Albert Macklin was a Human male who lived in the 20th century. In the 1950s, he was a writer who wrote science fiction stories for the Incredible Tales of Scientific Wonder magazine in New York City. Macklin was particularly fond of robots, writing about them almost exclusively.
A shy man with a stammer, Macklin's professed preference for robots over Humans was based largely on their being "uncomplicated". His stories included "Federation and Empire", "1001: First Odyssey" and "Me, Android".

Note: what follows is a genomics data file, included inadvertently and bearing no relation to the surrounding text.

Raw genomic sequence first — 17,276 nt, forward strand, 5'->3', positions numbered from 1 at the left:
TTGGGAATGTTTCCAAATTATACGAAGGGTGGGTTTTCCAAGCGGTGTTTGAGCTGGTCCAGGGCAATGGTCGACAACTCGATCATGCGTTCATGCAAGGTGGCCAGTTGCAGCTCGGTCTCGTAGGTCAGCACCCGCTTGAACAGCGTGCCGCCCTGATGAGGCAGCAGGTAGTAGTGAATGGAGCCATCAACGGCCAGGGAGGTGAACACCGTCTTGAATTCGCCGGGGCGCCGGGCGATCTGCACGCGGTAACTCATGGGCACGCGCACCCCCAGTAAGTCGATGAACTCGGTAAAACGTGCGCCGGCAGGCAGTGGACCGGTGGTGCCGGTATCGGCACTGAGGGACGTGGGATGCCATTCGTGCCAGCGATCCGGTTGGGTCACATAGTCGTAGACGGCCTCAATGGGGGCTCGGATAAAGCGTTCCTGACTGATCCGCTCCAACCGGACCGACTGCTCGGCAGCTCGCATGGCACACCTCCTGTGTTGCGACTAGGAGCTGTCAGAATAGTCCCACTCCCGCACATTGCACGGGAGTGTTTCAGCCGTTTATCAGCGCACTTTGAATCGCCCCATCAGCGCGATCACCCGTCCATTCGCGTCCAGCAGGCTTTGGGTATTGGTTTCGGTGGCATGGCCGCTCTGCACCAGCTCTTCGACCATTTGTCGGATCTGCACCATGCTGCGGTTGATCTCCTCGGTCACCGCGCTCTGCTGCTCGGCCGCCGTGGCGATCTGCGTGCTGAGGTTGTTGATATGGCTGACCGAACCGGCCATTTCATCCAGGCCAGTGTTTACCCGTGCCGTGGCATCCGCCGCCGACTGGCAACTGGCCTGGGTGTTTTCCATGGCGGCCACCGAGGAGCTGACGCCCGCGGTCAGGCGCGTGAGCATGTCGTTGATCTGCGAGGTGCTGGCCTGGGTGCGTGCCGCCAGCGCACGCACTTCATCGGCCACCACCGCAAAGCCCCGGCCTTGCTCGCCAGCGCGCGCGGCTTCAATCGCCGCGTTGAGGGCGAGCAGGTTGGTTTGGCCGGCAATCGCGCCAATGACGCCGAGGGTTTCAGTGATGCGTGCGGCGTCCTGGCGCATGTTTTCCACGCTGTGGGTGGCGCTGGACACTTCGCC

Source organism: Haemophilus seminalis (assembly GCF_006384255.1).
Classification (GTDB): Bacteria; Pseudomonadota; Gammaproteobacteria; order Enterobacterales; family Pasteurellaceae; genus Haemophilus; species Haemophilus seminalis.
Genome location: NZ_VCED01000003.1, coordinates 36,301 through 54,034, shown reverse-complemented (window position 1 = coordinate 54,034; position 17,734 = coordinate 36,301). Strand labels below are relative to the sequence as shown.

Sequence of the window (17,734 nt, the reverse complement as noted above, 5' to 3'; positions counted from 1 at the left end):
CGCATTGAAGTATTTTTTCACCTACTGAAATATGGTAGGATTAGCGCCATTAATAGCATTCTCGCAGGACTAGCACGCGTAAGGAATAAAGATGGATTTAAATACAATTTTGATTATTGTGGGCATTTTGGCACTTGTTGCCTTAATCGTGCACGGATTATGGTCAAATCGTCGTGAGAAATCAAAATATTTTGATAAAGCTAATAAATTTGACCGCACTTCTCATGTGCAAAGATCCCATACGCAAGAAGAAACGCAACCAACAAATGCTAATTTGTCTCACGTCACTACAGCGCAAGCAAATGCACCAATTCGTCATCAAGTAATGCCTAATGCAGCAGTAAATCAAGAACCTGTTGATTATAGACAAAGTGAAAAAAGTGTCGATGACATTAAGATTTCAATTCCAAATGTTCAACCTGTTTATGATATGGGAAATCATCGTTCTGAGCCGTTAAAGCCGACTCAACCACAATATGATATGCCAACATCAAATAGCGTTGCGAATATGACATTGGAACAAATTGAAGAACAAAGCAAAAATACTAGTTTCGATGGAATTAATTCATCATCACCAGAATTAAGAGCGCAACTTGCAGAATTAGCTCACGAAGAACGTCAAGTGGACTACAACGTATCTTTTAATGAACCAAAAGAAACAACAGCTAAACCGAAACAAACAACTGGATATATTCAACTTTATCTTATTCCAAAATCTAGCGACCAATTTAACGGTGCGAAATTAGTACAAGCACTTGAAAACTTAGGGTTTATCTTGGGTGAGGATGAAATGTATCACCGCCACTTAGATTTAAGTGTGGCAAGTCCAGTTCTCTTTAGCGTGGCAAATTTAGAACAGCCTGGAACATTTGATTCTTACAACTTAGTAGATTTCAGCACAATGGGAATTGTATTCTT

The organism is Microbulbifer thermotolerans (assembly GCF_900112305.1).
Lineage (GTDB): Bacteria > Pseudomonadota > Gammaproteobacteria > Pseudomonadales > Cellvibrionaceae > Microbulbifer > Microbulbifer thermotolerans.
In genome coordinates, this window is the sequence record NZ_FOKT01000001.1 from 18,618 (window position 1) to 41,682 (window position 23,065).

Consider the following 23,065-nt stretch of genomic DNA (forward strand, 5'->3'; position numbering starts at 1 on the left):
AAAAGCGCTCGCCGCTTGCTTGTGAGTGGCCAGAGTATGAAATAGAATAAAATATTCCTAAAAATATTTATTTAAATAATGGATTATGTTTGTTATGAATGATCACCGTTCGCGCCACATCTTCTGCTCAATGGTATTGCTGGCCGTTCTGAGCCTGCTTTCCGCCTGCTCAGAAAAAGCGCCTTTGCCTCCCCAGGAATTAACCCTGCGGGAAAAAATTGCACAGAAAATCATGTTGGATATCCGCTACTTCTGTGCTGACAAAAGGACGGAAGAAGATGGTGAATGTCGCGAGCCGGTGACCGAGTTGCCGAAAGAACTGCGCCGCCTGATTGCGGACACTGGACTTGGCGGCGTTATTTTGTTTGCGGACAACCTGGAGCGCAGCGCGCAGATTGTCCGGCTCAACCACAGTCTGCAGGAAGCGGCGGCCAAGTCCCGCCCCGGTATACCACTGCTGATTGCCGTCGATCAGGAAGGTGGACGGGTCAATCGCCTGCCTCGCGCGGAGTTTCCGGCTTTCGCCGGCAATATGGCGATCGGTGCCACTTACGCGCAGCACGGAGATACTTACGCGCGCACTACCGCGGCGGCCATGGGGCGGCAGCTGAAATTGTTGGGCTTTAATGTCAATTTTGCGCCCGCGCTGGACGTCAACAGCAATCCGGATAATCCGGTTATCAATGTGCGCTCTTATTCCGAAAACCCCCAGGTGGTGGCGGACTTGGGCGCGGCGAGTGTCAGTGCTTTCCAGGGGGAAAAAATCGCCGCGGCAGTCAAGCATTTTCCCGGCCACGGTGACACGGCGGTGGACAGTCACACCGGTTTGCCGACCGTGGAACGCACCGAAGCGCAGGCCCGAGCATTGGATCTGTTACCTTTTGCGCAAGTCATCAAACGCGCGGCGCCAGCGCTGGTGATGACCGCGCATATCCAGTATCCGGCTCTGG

Macklin read Benny Russell's Deep Space Nine story and, after Douglas Pabst refused to publish it, suggested that Russell make the story a dream. Although Herbert Rossoff believed that making it a dream undermined the story, Pabst did not take his opinion into consideration.
Macklin once worked as a mechanical engineer. He was of the belief that robots could not hurt humans and had written several laws in his stories to that effect.